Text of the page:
Monday, August 22, 2011

Jane Austen and Happy Endings

Some people drink to deal with stress, others binge on junk food. I turn to Jane Austen. I've got both recent versions of Pride and Prejudice on DVD, the BBC version when I've got a whole day to sit and watch the story in every detail, and the Keira Knightly version for when I have only a few hours. I also indulge in Clueless, Emma, and Sense and Sensibility, and have most of her books on my Kindle. There's nothing like a happy ending to turn my mood around. That's why I go to such great lengths to write happy endings.

Which many would say bars me from writing "serious literature" - but I write science fiction too, so it should be obvious to everyone that I don't much care what the literary establishment thinks of me. I'm always amused, though, at people's attitudes towards a happy ending. Stories that end on a high note are "fluff", harmless but trivial.

Yet a happy ending isn't rewarding if the character's conflicts are trivial. Take Pride and Prejudice. Elizabeth Bennet, the heroine, isn't the prettiest girl in her family. That would be her sister, Jane. Her fortune isn't assured. She and her sisters cannot inherit from their father and Jane's all but confirmed engagement to a wealthy man has been abruptly cut off. By the middle of the book, Elizabeth has had two marriage proposals that would save her family, one from Mr. Collins, the man who will inherit her father's estate, and the other from Mr. Darcy, an arrogant, disagreeable fellow who is fabulously rich. Because Elizabeth wants a happy marriage, she turns them both down, which in that era means she dooms not just herself, but her entire family. Even worse, her younger sister, Lydia, runs off with a man with no money, no honor, and no intention of making her an honest woman. All of the Bennett sisters are tainted by association, their marriage prospects are gone, and they will be turned out of their home upon the death of Mr. Bennet.

These aren't "fluff" concerns, and it would have been easy for Austen to make this book a tragedy. She could have ended it just after Lydia's elopement, but it is her decision not to end the story there that makes the happy ending possible. I think life is like that too. In order to find our happy endings, we have to resolve not to say "The End" until we pass through our dark times and trials and find a way to succeed.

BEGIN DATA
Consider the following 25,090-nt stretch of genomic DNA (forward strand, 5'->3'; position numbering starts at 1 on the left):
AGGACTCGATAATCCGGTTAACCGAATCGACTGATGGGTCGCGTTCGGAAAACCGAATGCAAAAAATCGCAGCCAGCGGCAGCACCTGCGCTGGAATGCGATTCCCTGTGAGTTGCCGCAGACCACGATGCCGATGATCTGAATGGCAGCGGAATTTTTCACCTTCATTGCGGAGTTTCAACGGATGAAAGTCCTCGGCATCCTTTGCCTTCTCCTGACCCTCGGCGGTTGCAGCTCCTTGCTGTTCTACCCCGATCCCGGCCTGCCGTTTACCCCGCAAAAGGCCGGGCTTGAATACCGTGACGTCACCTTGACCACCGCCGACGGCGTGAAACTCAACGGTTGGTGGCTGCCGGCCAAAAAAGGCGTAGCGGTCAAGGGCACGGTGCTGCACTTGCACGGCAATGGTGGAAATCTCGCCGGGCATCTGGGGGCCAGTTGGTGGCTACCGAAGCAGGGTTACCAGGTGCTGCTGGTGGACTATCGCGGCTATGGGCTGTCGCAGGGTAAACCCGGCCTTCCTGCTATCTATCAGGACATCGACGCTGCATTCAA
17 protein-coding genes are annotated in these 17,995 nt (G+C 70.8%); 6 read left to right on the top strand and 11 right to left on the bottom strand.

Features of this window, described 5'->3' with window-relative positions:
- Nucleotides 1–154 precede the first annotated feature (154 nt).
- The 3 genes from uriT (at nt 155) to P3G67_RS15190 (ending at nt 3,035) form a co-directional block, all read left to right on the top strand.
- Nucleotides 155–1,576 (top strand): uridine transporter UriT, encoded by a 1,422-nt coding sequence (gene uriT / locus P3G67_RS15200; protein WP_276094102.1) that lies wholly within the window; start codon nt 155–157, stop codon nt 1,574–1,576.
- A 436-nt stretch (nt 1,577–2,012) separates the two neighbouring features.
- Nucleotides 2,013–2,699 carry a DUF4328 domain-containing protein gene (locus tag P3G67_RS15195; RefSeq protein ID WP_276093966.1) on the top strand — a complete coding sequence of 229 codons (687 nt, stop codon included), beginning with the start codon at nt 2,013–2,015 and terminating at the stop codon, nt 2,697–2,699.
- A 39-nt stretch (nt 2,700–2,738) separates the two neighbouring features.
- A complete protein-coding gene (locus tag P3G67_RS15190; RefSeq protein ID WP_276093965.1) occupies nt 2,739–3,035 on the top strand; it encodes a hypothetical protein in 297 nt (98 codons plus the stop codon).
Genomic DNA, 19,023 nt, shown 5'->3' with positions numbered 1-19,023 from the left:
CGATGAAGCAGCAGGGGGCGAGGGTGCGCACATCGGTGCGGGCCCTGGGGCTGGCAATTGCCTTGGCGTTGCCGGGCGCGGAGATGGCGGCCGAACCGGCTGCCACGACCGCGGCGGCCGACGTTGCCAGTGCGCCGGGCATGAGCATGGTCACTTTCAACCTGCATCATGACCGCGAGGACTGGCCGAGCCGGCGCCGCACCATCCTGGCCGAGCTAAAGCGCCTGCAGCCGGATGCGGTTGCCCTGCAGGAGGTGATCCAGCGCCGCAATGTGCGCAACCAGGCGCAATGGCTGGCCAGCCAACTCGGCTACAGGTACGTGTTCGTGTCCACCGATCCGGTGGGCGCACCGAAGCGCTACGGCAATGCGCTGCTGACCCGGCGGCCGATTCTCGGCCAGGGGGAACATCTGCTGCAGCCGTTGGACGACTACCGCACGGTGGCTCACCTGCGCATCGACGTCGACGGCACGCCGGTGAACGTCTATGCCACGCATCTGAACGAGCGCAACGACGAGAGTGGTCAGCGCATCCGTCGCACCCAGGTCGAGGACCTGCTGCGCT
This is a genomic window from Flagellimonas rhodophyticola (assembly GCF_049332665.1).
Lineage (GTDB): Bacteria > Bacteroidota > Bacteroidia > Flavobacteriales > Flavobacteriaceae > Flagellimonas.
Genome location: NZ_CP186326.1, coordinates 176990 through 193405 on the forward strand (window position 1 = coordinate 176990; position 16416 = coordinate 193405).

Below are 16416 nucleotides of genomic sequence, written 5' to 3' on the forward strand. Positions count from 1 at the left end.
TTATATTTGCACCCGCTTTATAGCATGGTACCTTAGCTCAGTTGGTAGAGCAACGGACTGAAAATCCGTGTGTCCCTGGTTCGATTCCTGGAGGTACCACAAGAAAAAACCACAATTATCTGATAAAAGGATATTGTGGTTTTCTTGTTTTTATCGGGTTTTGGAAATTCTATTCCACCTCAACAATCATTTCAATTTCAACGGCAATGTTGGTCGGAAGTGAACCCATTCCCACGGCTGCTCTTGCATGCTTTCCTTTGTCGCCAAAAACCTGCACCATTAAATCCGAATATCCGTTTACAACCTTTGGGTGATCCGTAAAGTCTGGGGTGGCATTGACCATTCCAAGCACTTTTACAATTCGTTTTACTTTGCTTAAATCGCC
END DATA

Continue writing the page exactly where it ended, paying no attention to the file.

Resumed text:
Austen found a way to create a happy ending for Elizabeth Bennet that was believable and satisfying. A vitriol fueled visit from Mr. Darcy's aunt sets the wheels in motion. What appears to be a lost cause for the Bennet sisters contains the cleverly hidden elements that turn the tables on all of their ill-wishers. The sisters rise triumphant from what looked like certain doom. Pride and Prejudice's ending proves that Austen is a master storyteller, because a lesser storyteller would never have been able to turn the plot so completely and convincingly around.

Which is why I turn to Jane Austen, not to escape my life, but to learn how to change it. Happiness isn't easy. Feeling like you're on top of your troubles and in control of your life takes hard work, creativity, and endless patience. As they say, when you're walking through the valley of darkness, keep walking! To live our lives from happy ending to happy ending is a skill which I'll admit I haven't mastered yet. Until I get there, I'll practice in my writing. And every time I fail, I've got a drawer full of Jane Austen movies and books to lift my spirits and keep me going. Here's to not saying "The End" until we find our happy endings.

My book, Time and Eternity, is about twenty-five year old Alice O'Donnell, who receives something that looks an awful lot like a revelation from God that her dream will come true. In many books, this might be the beginning of endless bliss, but in real life? Yeah. It's the beginning of a tough journey in which she questions her sanity. Everything that should go right for the revelation to come true, goes wrong. Answers aren't easy and I won't tell you how it all is resolved, but I promise that there's a happy ending.